10. 10. A. Mohsin and O. Faust, “Automated characterization of cardiovascular diseases using wavelet transform features extracted from ECG signals,” Journal of Mechanics in Medicine and Biology, vol. 19, no. 1, pp. 194009, 2019. https://doi.org/10.1142/S0219519419400098.
  11. 11. M. Aakanksha, S. Kumar and R. Bansal, “Diagnosis of diabetes mellitus using PCA and genetically optimized neural network,” in Int. Conf. on Computing, Communication and Automation (ICCCA), Greater Noida, India, IEEE, pp. 334–338, 2017. https://doi.org/10.1109/CCAA.2017.8229838.
  12. 12. S. Muhammad, S. Shah and F. A. Shah, “Support vector machines-based heart disease diagnosis using feature subset, wrapping selection and extraction methods,” Computers & Electrical Engineering, vol. 84, pp. 106628, 2020. https://doi.org/10.1016/j.compeleceng.2020.106628.
  13. 13. G. T. Reddy, N. Khare, S. Bhattachary and S. Singh, “Early detection of diabetic retinopathy using PCA-firefly based deep learning model,” Electronics, vol. 9, no. 2, pp. 274, 2020. https://doi.org/10.3390/electronics9020274.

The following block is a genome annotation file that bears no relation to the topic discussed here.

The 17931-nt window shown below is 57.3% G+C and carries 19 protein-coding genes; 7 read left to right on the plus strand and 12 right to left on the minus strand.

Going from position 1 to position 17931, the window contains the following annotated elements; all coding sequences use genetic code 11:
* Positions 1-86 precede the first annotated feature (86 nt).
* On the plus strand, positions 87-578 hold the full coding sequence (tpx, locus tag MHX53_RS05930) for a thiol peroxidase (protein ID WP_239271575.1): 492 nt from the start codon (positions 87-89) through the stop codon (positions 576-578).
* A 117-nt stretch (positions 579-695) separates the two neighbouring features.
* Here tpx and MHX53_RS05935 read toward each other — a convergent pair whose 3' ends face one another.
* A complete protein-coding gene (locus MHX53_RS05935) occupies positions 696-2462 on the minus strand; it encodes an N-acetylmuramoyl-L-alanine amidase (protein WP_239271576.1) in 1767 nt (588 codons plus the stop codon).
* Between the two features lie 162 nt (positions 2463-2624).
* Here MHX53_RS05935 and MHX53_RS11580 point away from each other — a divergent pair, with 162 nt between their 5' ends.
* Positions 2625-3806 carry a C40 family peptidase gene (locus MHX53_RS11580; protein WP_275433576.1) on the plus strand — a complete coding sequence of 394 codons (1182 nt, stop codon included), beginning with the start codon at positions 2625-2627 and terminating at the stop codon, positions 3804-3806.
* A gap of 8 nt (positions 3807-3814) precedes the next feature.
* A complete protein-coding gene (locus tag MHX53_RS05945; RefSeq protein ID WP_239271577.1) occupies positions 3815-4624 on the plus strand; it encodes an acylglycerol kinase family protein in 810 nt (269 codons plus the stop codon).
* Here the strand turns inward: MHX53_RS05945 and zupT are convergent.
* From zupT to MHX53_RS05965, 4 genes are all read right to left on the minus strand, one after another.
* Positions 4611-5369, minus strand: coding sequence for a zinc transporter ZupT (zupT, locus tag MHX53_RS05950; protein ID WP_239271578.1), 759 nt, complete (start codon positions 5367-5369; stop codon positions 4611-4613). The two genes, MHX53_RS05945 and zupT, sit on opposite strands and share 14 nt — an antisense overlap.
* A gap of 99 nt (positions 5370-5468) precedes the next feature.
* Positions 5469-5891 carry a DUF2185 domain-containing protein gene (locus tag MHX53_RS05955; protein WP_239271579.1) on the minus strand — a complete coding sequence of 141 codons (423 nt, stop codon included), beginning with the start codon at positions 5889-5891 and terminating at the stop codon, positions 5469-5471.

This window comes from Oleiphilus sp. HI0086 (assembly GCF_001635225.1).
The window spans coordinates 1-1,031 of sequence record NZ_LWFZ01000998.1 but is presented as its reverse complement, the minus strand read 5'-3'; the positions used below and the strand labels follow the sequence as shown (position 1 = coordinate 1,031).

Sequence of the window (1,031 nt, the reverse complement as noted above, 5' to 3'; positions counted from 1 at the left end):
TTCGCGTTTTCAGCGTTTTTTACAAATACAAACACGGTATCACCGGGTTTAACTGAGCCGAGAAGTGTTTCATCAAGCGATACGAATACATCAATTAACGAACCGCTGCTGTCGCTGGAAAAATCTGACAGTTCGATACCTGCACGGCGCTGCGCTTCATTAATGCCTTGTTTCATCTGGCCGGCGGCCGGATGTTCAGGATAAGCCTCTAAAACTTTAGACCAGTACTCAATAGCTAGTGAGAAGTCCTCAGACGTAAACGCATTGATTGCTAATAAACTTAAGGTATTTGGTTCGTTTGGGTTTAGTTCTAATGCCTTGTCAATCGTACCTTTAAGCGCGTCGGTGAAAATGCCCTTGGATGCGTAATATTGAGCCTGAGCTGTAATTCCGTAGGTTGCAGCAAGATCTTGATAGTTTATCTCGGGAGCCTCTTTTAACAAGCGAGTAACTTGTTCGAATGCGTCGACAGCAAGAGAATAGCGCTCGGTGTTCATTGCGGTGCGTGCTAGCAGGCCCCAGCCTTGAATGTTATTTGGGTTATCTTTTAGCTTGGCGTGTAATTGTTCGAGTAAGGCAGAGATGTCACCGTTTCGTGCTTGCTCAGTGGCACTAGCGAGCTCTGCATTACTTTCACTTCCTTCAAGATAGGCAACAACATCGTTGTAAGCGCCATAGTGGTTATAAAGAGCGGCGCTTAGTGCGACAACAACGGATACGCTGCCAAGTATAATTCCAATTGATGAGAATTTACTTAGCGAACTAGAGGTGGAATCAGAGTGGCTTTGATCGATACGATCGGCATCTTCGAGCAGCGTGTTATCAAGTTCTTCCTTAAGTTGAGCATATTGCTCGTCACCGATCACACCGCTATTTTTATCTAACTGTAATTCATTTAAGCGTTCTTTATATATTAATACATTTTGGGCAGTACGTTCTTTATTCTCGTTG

14. 14. R. R. Holman and R. L. Coleman, “Effects of acarbose on cardiovascular and diabetes outcomes in patients with coronary heart disease and impaired glucose tolerance (ACEA randomized, double-blind, placebo-controlled trial,” The Lancet Diabetes & Endocrinology, vol. 5, no. 11, pp. 877–886, 2017. https://doi.org/10.1016/S2213-8587(17)30309-1.
  15. 15. Md. A. Islam and N. Jahan, “Prediction of onset diabetes using machine learning techniques,” International Journal of Computer Applications, vol. 180, no. 5, pp. 7–11, 2017. https://doi.org/10.5120/ijca2017916020.
  16. 16. S. Xu, Z. Zhang and D. Wang, “Cardiovascular risk prediction method based on CFS subset evaluation and random forest clasxsification framework,” in IEEE 2nd Int. Conf. on Big Data Analysis (ICBDA), Beijing, China, IEEE, pp. 228–232, 2017.